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Home  » Derferred Action for Immigrant Youths

Derferred Action for Immigrant Youths

The Obama administration recently announced that on August 15, 2012, it will offer relief from deportation for young immigrants who were brought to the country as minors and meet other specific requirements. The move, hailed by immigration advocates as a bold response to the broken immigration system, temporarily eliminates the possibility of deportation for youths who would qualify for relief under the DREAM Act, giving Congress the space needed to craft a bipartisan solution that gives permanent residence to qualifying young people.


Below is a Q&A guide outlining basic facts on deferred action, who is eligible, and important information on process and timing.


What is deferred action?

Deferred action means that the Department of Homeland Security (DHS) has determined that an individual is a low priority for immigration enforcement and has chosen to exercise its discretion and not deport the individual. Deferred action is a temporary relief from deportation. Deferred action is NOT amnesty or immunity. It does NOT provide a path to a green card or citizenship. It does NOT extend to any family members of the person granted deferred action.


Who will be eligible for deferred action?

People may apply for deferred action if they:

• came to the U.S. under the age of 16

• are under age 31

• have resided in the U.S. for five consecutive years as of June 15, 2012

• are currently in school, have graduated from high school, have obtained a GED, or have been honorably discharged from the armed forces

• have not been convicted of a felony offense, a significant misdemeanor, or more than three misdemeanors; and

• do not pose a threat to national security or public safety.


How long does deferred action last?

Deferred action will be granted for two-year increments and must be renewed every two years. Deferred action can be terminated at any time at DHS's discretion. Can a person who is granted deferred action work legally in the U.S.? Yes, individuals with deferred action will be able to apply for work authorization and receive an Employment Authorization Document (EAD). There is a $380 fee to apply for an EAD. The EAD will also have to be renewed every two years.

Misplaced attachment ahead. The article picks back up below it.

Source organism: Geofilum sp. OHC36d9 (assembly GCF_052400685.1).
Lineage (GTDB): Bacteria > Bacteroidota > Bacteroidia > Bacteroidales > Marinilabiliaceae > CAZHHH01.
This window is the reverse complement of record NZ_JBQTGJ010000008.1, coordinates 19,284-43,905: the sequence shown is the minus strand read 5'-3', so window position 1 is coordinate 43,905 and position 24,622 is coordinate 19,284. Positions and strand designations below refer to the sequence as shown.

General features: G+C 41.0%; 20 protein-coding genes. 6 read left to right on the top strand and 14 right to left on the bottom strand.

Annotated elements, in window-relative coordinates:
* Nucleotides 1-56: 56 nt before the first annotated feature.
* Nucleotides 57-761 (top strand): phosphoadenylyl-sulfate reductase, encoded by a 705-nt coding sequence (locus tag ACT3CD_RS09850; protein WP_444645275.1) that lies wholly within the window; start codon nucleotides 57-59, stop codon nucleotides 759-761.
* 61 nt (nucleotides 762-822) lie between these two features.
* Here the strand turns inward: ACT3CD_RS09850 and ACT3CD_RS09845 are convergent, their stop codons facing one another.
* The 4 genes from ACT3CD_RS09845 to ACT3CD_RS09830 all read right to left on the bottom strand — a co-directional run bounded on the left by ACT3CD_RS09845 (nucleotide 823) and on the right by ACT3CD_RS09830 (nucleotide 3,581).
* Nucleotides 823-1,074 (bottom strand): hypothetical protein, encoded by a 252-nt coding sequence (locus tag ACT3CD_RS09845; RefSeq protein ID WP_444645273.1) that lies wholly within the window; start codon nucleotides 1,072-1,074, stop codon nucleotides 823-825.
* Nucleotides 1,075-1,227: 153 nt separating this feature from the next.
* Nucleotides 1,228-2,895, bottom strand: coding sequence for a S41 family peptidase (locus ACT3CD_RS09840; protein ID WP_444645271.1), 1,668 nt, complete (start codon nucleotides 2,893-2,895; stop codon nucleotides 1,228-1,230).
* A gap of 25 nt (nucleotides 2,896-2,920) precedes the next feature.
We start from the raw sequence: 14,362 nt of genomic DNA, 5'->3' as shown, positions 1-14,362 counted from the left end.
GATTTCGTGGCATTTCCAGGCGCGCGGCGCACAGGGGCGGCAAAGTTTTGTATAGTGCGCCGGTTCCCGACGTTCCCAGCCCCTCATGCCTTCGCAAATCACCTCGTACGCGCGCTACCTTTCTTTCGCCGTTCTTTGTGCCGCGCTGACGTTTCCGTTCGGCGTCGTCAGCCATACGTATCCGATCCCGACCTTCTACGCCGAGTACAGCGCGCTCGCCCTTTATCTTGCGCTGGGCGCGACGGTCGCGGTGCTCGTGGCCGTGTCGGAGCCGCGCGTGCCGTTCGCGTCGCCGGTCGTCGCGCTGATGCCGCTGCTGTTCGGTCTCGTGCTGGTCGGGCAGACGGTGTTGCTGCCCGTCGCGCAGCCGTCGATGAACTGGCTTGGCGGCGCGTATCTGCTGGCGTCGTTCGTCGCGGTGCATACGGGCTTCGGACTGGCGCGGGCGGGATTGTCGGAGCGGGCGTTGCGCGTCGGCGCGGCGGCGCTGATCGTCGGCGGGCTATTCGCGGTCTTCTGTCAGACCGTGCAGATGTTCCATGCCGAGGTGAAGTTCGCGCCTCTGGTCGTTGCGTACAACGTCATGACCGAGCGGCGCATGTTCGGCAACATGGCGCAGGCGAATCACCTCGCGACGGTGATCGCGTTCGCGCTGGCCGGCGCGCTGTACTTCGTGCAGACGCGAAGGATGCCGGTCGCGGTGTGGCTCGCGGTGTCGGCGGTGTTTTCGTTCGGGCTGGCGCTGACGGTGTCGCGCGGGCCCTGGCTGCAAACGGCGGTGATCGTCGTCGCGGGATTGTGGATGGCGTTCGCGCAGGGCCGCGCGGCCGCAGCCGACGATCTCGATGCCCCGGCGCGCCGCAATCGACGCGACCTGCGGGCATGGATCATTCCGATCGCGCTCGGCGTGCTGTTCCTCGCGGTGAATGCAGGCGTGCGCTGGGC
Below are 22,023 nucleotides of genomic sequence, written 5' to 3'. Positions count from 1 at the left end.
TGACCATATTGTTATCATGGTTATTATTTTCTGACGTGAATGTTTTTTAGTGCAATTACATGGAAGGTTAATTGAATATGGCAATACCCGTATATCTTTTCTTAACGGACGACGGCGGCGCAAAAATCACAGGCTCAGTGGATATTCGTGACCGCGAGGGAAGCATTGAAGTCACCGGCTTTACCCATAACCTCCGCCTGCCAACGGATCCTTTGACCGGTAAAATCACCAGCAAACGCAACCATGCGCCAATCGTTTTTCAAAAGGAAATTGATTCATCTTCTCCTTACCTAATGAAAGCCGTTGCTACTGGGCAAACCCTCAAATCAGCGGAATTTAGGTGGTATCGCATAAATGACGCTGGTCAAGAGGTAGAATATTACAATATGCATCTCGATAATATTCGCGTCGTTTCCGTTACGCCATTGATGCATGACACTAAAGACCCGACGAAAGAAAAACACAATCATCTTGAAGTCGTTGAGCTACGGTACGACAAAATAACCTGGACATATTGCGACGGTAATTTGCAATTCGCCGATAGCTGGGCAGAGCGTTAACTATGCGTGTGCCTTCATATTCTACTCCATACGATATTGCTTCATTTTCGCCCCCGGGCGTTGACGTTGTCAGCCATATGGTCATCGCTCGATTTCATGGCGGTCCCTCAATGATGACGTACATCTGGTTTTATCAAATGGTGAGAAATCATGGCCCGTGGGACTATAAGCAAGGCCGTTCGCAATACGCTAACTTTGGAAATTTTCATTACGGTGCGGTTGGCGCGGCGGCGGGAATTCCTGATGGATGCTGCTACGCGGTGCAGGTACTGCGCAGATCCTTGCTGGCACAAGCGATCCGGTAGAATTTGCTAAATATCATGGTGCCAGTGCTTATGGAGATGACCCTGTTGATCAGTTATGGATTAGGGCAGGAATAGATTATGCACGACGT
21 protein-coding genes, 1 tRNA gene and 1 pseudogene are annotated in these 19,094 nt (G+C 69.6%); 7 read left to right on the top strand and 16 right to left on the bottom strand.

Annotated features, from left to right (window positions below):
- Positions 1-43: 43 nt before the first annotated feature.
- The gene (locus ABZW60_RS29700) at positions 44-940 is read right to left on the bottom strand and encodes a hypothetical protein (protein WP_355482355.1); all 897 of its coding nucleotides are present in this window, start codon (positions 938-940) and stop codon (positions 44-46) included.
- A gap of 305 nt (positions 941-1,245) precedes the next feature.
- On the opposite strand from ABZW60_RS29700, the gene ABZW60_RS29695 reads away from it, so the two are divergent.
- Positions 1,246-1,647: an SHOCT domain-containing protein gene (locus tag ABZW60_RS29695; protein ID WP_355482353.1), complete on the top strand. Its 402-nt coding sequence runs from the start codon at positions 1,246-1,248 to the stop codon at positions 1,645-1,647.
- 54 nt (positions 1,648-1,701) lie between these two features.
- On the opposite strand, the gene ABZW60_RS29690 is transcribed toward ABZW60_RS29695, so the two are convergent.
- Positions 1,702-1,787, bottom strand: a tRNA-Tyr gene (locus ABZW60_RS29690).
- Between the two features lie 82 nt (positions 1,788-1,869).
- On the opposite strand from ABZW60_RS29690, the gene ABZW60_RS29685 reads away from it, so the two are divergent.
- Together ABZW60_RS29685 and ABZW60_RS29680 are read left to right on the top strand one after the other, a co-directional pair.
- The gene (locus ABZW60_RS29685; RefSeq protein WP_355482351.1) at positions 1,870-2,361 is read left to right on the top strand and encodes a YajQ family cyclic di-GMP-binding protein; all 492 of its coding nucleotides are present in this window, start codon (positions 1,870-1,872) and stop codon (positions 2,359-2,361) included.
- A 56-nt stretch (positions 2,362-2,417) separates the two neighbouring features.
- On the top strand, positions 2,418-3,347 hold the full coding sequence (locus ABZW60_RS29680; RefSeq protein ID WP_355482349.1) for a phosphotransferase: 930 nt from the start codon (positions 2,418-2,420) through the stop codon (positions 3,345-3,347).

How will the USCIS process for affirmatively obtaining deferred action work?

We do not know exactly how USCIS's process will work. We do know that individuals will have to provide documentation proving their age, when they came to the U.S., that they've been living in the U.S. for at least 5 years, and that they were physically present in the U.S. on June 15, 2012. They will have to prove they are currently in school, graduated from high school, have a GED, or have been honorably discharged from the military. Individuals will also undergo a background check.


Who is eligible for deferred action now?

As of August 1, 2012, immigration agents have been directed not to place individuals into removal proceedings if they meet the above criteria.Those individuals will be granted deferred action and will therefore also be eligible for work authorization.


For those already in immigration proceedings, U.S. Immigration and Customs Enforcement (ICE) will begin making determinations about deferred action immediately.


Should people who fit the criteria turn themselves into immigration?

NO. Eligible individuals who are not already in deportation proceedings SHOULD NOT turn themselves in. They should wait for an announcement of the formal application process.


Should I pay someone to get me deferred action?

There is currently no exact process to apply for deferred action. However, trusted attorneys and community based organizations may be starting to prepare clients to apply for deferred action. You may want to discuss your case with a lawyer now. Beware of scam artists, notarios, and others who guarantee they will obtain deferred action for you (for the right price) or who try to take advantage of the public. 


For further information, please do not hesitate to contact The Law Offices of Michael H. Markovitch.